Loot Box Regulation: Why and How Publishers and Developers Need to Adapt Loot Boxes for Different Countries

Why are loot boxes coming under scrutiny from regulators? How is loot box regulation changing around the world? And what can publishers and developers do to protect themselves from new laws governing the use of the mechanic?

Jeff Sue, General Manager of the Americas for Mintegral2019-01-03

Loot boxes are one of the most popular monetisation mechanics around. Found in popular games such as Overwatch and FIFA, loot boxes allow players to pay a small fee for a random assortment of cards, cosmetic items or other in game items to boost their in game experience.

Over the past few years, loot boxes have helped to drive game revenues significantly – powering the global games industry to digital revenues in excess of $130bn a year according to Newzoo.

But loot box mechanics are coming under increasing pressure from an unexpected source.

Fifteen gambling regulators from the US and Europe have assembled to look into this issue including representatives from the UK, France, Ireland, Spain and the US.

Meanwhile the Netherlands and Belgium have already outlawed certain designs and threatened studios with fines and jail time should they fail to comply.

So why are loot boxes coming under scrutiny from regulators? How is loot box regulation changing around the world? And what can publishers and developers do to protect themselves from new laws governing the use of the mechanic?


Why loot boxes have come under scrutiny

Loot boxes have come to the attention of gambling regulators for two reasons.

First, the randomised nature of loot box item drops has muddied the lines between gaming and gambling. With video games often accused –  whether fairly or not – of being “addictive”, loot boxes that offer an uncertain chance of getting the best items have been perceived to be an unwelcome extension of that.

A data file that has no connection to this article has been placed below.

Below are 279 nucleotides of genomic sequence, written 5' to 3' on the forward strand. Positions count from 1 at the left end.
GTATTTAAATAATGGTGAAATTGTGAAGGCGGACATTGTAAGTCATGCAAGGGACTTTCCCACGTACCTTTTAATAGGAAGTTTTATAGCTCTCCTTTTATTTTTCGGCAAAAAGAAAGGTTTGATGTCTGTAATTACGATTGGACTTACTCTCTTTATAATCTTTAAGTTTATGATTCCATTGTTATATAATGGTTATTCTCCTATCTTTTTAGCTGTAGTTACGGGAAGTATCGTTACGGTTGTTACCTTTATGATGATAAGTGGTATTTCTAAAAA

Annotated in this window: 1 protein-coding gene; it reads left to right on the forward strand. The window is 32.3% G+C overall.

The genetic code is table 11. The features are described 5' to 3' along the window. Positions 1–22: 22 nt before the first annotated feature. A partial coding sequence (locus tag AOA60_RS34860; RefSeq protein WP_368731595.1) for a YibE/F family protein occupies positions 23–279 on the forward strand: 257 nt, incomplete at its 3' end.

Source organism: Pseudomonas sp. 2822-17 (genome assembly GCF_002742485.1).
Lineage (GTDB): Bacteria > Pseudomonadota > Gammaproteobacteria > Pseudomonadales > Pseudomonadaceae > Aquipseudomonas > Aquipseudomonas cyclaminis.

Second, loot boxes have also suffered for another reason not linked to the publishers themselves: the rise of illegal sites that use in game purchases as gambling tokens.

These sites – which have principally been focused on the gambling of skins – have helped turn loot box content (which has no direct economic value) into items with notional value that can be used to gamble.

This has resulted in a potentially huge black market industry. Juniper Research found that the value of loot boxes and skin gambling could exceed $50 billion by 2022, which could drive “significant gambling participation”.

It is this combination of factors that has led many countries to consider loot box regulation of some form.


How loot boxes are regulated (or not)

Loot box regulation varies considerably around the world. But if there is one factor uniting loot box regulation, it is that that the amount they are regulated depends on the extent to which the national authority considers them to benefit from gambling style mechanics.

At the most extreme end of the regulatory scale, the Netherlands and Belgium have both come to the conclusion that loot boxes do constitute as gambling.

In the Netherlands, an April 2018 study by the country’s gambling authority found that four out of ten video games breached the country’s existing gambling laws because the goods obtained could be sold outside the game.

And in Belgium, the authorities reached a similar conclusion after reviewing Star Wars: Battlefront 2, Overwatch, FIFA 18 and Counter-Striker: Global Offensive. This means that both countries perceive loot boxes to be illegal, opening up publishers and developers who use them to fines and prison sentences.

In Asia, loot box mechanics are regulated, but loot boxes themselves are not illegal.  Japan has been exposed to randomised monetisation mechanics for many years through gacha, which provides players with a random chance of getting a set item.

The most aggressive form of gacha monetisation – kompu gacha – was made illegal by Japanese authorities in May 2012 because it offered such a low chance of winning a top prize. However, gacha as a whole has not been banned because Japanese publishers have self regulated – placing caps on player spending and tweaking existing gacha to make it fairer.